(Twentieth-Century Literary Criticism)

Joseph Goebbels 1897-1945

Full name, Paul Joseph Goebbels. German politician, propagandist, diarist, editor, novelist, and playwright.

Nazi propaganda minister between the years 1933 and 1945, Goebbels was the only intellectual, next to Adolf Hitler, among the leaders of the German Third Reich. A failed novelist and playwright, Goebbels founded and edited the political newspaper Der Angriff in the early years of the Nazi regime. As Hitler's Minister of Propaganda, he headed one of the most pervasive and powerful government-controlled propaganda machines in history. With near total authority over all forms of mass media in Nazi Germany, including newspapers, radio, film, theatre, and book publishing, Goebbels manipulated the opinions of millions of Germans. During World War II he was responsible for maintaining public morale through lies and fabrications, delivered almost daily by print and broadcast media. Intensely anti-Semitic and violently opposed to both the bourgeoisie and Catholic Church, Goebbels organized the infamous Kristallnacht pogrom of 1938 and, overall, endeavored to legitimize the slaughter of more than six million Jews between the years 1938-1945 by disseminating the Nazi myth of Aryan racial superiority among the German people. A member of the left-wing of the Nazi Party, he sympathized to a degree with the efforts and methods of Joseph Stalin in the Soviet Union, but was nevertheless fanatically loyal to Hitler and played a key role in promulgating the cult of the Führer. His love of Hitler, however, was equally matched by his disdain for most of his fellow Nazi leaders.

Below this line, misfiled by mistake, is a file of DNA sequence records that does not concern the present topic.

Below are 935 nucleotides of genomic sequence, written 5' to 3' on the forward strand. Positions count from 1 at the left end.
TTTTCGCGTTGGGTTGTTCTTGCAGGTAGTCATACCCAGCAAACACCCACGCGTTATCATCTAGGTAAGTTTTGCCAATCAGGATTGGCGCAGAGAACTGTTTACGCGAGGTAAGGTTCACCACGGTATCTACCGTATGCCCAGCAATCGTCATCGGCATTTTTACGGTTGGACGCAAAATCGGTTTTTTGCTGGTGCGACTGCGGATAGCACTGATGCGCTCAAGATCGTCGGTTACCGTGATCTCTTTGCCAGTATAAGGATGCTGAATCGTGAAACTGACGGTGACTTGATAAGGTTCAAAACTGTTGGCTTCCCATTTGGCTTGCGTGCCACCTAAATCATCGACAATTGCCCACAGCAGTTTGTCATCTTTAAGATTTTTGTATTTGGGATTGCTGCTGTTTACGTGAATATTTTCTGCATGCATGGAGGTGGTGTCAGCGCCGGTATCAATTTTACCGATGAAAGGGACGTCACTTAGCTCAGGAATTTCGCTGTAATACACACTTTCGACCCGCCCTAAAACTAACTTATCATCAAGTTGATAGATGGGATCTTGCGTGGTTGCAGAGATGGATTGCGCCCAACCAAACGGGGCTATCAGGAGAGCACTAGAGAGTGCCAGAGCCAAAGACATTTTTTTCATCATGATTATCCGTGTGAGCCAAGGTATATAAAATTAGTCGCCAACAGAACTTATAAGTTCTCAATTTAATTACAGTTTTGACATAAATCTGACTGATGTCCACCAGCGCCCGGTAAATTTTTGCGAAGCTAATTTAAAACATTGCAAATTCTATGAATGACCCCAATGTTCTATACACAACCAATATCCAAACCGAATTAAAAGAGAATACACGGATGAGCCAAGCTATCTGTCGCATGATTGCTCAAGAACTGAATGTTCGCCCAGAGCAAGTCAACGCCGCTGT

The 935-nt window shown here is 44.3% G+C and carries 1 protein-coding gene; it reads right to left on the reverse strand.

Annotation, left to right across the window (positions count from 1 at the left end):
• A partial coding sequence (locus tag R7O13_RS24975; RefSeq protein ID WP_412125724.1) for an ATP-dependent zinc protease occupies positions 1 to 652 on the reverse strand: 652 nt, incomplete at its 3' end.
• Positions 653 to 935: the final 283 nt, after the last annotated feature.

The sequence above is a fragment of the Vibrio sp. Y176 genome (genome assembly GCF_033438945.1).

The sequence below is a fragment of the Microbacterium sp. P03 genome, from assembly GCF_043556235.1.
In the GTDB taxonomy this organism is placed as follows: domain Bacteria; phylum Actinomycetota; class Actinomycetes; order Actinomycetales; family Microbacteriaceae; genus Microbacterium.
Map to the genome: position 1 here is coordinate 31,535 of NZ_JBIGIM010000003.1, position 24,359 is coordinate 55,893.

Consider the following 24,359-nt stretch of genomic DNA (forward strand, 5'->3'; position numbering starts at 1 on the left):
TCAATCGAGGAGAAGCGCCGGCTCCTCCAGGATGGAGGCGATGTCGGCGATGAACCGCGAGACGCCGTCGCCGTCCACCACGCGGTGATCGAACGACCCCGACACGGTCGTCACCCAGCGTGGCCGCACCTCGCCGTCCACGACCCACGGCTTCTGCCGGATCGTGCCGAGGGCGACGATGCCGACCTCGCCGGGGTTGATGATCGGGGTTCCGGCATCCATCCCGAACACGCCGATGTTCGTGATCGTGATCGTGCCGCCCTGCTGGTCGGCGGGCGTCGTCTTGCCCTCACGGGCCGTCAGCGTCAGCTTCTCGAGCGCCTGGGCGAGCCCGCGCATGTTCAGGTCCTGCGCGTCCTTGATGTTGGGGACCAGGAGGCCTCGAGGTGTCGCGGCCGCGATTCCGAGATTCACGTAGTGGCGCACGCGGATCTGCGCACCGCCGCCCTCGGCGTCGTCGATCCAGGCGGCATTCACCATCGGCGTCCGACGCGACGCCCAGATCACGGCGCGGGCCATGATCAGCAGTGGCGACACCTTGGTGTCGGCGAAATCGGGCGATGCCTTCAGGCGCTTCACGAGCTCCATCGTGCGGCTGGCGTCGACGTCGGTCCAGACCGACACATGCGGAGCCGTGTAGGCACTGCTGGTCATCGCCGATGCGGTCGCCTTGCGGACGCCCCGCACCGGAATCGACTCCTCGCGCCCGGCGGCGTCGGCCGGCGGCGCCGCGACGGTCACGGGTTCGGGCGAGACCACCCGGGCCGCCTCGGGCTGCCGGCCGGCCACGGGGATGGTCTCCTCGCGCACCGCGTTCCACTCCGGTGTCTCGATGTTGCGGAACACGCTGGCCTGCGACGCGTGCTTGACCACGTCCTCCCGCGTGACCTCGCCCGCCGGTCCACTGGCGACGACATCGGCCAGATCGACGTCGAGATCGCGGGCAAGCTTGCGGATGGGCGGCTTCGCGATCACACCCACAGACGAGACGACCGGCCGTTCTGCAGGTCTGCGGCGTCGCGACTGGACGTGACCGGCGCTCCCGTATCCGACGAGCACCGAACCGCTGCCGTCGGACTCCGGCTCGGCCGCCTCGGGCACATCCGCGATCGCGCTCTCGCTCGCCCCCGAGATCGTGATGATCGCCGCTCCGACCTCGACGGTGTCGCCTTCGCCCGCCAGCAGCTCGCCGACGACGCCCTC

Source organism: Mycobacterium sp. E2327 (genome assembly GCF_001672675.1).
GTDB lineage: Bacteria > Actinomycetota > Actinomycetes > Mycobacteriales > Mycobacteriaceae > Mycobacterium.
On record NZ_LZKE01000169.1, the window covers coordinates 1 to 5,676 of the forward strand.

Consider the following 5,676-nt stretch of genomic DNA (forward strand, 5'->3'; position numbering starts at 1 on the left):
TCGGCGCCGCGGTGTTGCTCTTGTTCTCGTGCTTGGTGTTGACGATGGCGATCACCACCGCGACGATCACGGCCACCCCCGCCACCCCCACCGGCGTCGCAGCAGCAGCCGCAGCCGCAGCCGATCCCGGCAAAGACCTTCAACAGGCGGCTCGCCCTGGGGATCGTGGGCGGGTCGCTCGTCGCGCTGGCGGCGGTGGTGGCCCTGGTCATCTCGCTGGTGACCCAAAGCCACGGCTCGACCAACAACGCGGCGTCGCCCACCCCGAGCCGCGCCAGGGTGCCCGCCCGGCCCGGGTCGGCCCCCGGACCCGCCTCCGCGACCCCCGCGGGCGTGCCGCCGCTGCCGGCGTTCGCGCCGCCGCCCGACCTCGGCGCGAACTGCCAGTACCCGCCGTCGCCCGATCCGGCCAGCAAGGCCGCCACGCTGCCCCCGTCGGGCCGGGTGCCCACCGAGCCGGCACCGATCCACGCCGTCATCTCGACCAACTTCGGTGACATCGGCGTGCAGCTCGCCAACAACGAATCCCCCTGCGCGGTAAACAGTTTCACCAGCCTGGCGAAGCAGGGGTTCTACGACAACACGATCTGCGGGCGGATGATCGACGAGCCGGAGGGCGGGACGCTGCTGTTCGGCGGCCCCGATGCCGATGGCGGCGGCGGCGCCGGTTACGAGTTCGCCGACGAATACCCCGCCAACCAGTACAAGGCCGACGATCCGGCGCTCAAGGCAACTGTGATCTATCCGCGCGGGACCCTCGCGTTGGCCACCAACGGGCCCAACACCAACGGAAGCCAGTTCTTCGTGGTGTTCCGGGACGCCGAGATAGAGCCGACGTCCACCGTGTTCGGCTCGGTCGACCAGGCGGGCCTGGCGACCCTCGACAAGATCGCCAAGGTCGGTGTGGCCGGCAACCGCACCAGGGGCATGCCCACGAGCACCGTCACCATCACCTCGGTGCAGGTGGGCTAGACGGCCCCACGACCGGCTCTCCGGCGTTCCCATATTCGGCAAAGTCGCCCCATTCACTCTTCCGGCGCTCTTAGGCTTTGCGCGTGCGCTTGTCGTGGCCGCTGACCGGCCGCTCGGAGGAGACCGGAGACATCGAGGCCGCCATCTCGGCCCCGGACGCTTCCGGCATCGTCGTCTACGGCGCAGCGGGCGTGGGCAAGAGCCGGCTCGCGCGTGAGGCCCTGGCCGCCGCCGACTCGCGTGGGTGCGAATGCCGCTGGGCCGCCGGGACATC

Biographical Information

Goebbels was born on October 29, 1897, in Rheydt, Germany, into a working-class, Catholic household. A clubfoot prevented him from joining the army during World War I, so Goebbels instead pursued the study of German literature and philology at the University of Bonn, and later at the University of Heidelberg. He received his doctoral degree from the latter in 1921 and, embittered by his failure to find a publisher for his novel Michael, joined the Nazi party. Moving rapidly through the ranks, Goebbels was made gauleiter or "district leader" of Berlin in 1927, and founded the Nazi newspaper Der Angriff ("The Attack") that same year. He continued to edit the periodical, which was designed to stir popular support for the party, and later acted as Adolf Hitler's campaign manager until 1933, when Hitler was elected Chancellor of Germany and appointed Goebbels as his Minister of Public Enlightenment. The job put Goebbels in control of the mass media, allowing him to launch a sustained campaign of anti-Semitic, anti-Catholic, and anti-bourgeois propaganda. In November, 1938, he orchestrated the Kristallnacht pogrom, in which German synagogues were burned, Jewish storefronts destroyed, and thousands of Jews arrested. After the outbreak of war in 1939, Goebbels stepped up his propaganda efforts, providing assurances of a quick German victory; later he attempted to allay fears of defeat by alluding to the existence of powerful super weapons and to the strength of the German people as the modern manifestation of the Aryan or "Master" race. In February of 1943, after the German defeat at Stalingrad, Goebbels—a brilliant speaker, though lacking the extraordinary charisma of Hitler—delivered his "Sports Palace Speech" in which he called for "total war." A little over a year later, as the conflict began to steadily turn against Germany, he was appointed General Commissioner for Total War Measures. He remained by Hitler's side in Berlin as the Soviets began their assault on the German capital in 1945. On May 1, 1945, shortly after Hitler had taken his own life, Goebbels ordered his children poisoned and, along with his wife, committed suicide.